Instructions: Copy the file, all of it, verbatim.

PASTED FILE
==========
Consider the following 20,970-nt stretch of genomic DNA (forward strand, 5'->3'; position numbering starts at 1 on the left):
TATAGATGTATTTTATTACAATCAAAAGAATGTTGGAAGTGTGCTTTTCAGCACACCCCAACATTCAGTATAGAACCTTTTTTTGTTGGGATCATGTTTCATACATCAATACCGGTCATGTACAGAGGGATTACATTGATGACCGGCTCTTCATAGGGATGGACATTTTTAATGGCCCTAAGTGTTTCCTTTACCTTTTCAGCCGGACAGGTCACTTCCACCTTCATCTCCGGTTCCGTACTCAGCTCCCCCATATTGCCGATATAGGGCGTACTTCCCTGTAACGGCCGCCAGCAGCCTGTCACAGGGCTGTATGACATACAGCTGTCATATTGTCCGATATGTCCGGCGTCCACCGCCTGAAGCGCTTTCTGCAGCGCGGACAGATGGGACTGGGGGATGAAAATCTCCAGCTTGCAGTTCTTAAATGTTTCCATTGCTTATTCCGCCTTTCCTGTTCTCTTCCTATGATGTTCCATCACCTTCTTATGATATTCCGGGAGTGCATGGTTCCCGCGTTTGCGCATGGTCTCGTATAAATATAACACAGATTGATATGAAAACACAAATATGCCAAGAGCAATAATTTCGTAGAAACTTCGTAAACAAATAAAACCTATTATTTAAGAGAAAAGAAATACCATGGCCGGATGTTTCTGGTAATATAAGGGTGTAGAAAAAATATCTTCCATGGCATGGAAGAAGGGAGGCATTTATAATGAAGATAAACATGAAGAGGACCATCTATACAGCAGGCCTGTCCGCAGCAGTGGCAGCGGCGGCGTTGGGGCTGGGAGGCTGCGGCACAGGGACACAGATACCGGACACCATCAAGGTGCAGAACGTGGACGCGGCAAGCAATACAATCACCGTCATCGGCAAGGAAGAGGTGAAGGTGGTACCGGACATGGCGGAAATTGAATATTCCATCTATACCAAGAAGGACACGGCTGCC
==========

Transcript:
Consider the following 20,970-nt stretch of genomic DNA (forward strand, 5'->3'; position numbering starts at 1 on the left):
TATAGATGTATTTTATTACAATCAAAAGAATGTTGGAAGTGTGCTTTTCAGCACACCCCAACATTCAGTATAGAACCTTTTTTTGTTGGGATCATGTTTCATACATCAATACCGGTCATGTACAGAGGGATTACATTGATGACCGGCTCTTCATAGGGATGGACATTTTTAATGGCCCTAAGTGTTTCCTTTACCTTTTCAGCCGGACAGGTCACTTCCACCTTCATCTCCGGTTCCGTACTCAGCTCCCCCATATTGCCGATATAGGGCGTACTTCCCTGTAACGGCCGCCAGCAGCCTGTCACAGGGCTGTATGACATACAGCTGTCATATTGTCCGATATGTCCGGCGTCCACCGCCTGAAGCGCTTTCTGCAGCGCGGACAGATGGGACTGGGGGATGAAAATCTCCAGCTTGCAGTTCTTAAATGTTTCCATTGCTTATTCCGCCTTTCCTGTTCTCTTCCTATGATGTTCCATCACCTTCTTATGATATTCCGGGAGTGCATGGTTCCCGCGTTTGCGCATGGTCTCGTATAAATATAACACAGATTGATATGAAAACACAAATATGCCAAGAGCAATAATTTCGTAGAAACTTCGTAAACAAATAAAACCTATTATTTAAGAGAAAAGAAATACCATGGCCGGATGTTTCTGGTAATATAAGGGTGTAGAAAAAATATCTTCCATGGCATGGAAGAAGGGAGGCATTTATAATGAAGATAAACATGAAGAGGACCATCTATACAGCAGGCCTGTCCGCAGCAGTGGCAGCGGCGGCGTTGGGGCTGGGAGGCTGCGGCACAGGGACACAGATACCGGACACCATCAAGGTGCAGAACGTGGACGCGGCAAGCAATACAATCACCGTCATCGGCAAGGAAGAGGTGAAGGTGGTACCGGACATGGCGGAAATTGAATATTCCATCTATACCAAGAAGGACACGGCTGCC